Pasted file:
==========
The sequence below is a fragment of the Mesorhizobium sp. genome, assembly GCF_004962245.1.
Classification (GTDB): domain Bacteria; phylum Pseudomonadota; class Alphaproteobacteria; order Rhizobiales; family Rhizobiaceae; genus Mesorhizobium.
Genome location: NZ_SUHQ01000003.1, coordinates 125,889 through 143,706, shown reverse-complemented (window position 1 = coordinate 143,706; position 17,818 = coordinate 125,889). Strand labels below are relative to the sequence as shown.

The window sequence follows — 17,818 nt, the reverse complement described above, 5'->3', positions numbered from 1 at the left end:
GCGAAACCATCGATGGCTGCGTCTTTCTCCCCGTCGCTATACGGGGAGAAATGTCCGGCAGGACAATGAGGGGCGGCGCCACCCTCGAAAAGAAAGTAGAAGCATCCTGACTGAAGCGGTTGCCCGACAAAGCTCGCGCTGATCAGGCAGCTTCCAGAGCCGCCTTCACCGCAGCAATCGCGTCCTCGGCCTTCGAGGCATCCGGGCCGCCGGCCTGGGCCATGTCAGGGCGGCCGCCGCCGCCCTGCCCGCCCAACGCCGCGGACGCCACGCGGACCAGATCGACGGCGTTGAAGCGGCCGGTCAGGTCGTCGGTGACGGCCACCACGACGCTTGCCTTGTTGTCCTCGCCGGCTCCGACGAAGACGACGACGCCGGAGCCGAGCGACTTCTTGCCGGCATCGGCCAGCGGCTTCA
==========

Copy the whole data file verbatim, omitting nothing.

The sequence below is a fragment of the Mesorhizobium sp. genome, assembly GCF_004962245.1.
Classification (GTDB): domain Bacteria; phylum Pseudomonadota; class Alphaproteobacteria; order Rhizobiales; family Rhizobiaceae; genus Mesorhizobium.
Genome location: NZ_SUHQ01000003.1, coordinates 125,889 through 143,706, shown reverse-complemented (window position 1 = coordinate 143,706; position 17,818 = coordinate 125,889). Strand labels below are relative to the sequence as shown.

The window sequence follows — 17,818 nt, the reverse complement described above, 5'->3', positions numbered from 1 at the left end:
GCGAAACCATCGATGGCTGCGTCTTTCTCCCCGTCGCTATACGGGGAGAAATGTCCGGCAGGACAATGAGGGGCGGCGCCACCCTCGAAAAGAAAGTAGAAGCATCCTGACTGAAGCGGTTGCCCGACAAAGCTCGCGCTGATCAGGCAGCTTCCAGAGCCGCCTTCACCGCAGCAATCGCGTCCTCGGCCTTCGAGGCATCCGGGCCGCCGGCCTGGGCCATGTCAGGGCGGCCGCCGCCGCCCTGCCCGCCCAACGCCGCGGACGCCACGCGGACCAGATCGACGGCGTTGAAGCGGCCGGTCAGGTCGTCGGTGACGGCCACCACGACGCTTGCCTTGTTGTCCTCGCCGGCTCCGACGAAGACGACGACGCCGGAGCCGAGCGACTTCTTGCCGGCATCGGCCAGCGGCTTCA